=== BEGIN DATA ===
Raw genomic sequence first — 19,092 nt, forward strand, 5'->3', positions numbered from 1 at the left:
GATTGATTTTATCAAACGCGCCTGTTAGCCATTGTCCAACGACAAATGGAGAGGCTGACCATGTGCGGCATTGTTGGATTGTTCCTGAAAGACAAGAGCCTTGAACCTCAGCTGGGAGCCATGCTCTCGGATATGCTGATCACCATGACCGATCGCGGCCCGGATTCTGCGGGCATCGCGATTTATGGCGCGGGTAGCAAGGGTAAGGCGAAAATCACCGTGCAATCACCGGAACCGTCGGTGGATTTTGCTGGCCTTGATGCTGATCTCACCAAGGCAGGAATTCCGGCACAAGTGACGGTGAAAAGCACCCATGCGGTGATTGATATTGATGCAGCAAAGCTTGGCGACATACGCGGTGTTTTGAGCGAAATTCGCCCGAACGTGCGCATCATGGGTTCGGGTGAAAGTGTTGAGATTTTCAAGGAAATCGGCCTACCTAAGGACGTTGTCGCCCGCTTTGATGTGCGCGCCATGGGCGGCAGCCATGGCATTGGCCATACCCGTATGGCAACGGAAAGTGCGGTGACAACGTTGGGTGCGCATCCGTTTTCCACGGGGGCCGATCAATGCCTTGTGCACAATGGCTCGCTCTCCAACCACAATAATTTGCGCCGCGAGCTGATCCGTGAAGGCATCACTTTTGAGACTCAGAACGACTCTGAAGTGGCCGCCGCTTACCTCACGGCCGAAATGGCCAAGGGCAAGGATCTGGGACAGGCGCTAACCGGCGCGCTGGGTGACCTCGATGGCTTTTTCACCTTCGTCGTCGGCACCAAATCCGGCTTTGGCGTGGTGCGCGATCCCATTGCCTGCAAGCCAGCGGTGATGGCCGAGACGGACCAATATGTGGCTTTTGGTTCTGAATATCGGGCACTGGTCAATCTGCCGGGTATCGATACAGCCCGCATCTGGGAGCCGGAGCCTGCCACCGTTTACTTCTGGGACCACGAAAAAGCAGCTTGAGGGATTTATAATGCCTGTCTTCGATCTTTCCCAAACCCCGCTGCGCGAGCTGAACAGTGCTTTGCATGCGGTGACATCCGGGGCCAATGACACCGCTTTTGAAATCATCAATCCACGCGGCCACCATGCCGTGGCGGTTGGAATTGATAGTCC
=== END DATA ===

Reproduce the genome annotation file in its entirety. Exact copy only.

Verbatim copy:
Raw genomic sequence first — 19,092 nt, forward strand, 5'->3', positions numbered from 1 at the left:
GATTGATTTTATCAAACGCGCCTGTTAGCCATTGTCCAACGACAAATGGAGAGGCTGACCATGTGCGGCATTGTTGGATTGTTCCTGAAAGACAAGAGCCTTGAACCTCAGCTGGGAGCCATGCTCTCGGATATGCTGATCACCATGACCGATCGCGGCCCGGATTCTGCGGGCATCGCGATTTATGGCGCGGGTAGCAAGGGTAAGGCGAAAATCACCGTGCAATCACCGGAACCGTCGGTGGATTTTGCTGGCCTTGATGCTGATCTCACCAAGGCAGGAATTCCGGCACAAGTGACGGTGAAAAGCACCCATGCGGTGATTGATATTGATGCAGCAAAGCTTGGCGACATACGCGGTGTTTTGAGCGAAATTCGCCCGAACGTGCGCATCATGGGTTCGGGTGAAAGTGTTGAGATTTTCAAGGAAATCGGCCTACCTAAGGACGTTGTCGCCCGCTTTGATGTGCGCGCCATGGGCGGCAGCCATGGCATTGGCCATACCCGTATGGCAACGGAAAGTGCGGTGACAACGTTGGGTGCGCATCCGTTTTCCACGGGGGCCGATCAATGCCTTGTGCACAATGGCTCGCTCTCCAACCACAATAATTTGCGCCGCGAGCTGATCCGTGAAGGCATCACTTTTGAGACTCAGAACGACTCTGAAGTGGCCGCCGCTTACCTCACGGCCGAAATGGCCAAGGGCAAGGATCTGGGACAGGCGCTAACCGGCGCGCTGGGTGACCTCGATGGCTTTTTCACCTTCGTCGTCGGCACCAAATCCGGCTTTGGCGTGGTGCGCGATCCCATTGCCTGCAAGCCAGCGGTGATGGCCGAGACGGACCAATATGTGGCTTTTGGTTCTGAATATCGGGCACTGGTCAATCTGCCGGGTATCGATACAGCCCGCATCTGGGAGCCGGAGCCTGCCACCGTTTACTTCTGGGACCACGAAAAAGCAGCTTGAGGGATTTATAATGCCTGTCTTCGATCTTTCCCAAACCCCGCTGCGCGAGCTGAACAGTGCTTTGCATGCGGTGACATCCGGGGCCAATGACACCGCTTTTGAAATCATCAATCCACGCGGCCACCATGCCGTGGCGGTTGGAATTGATAGTCC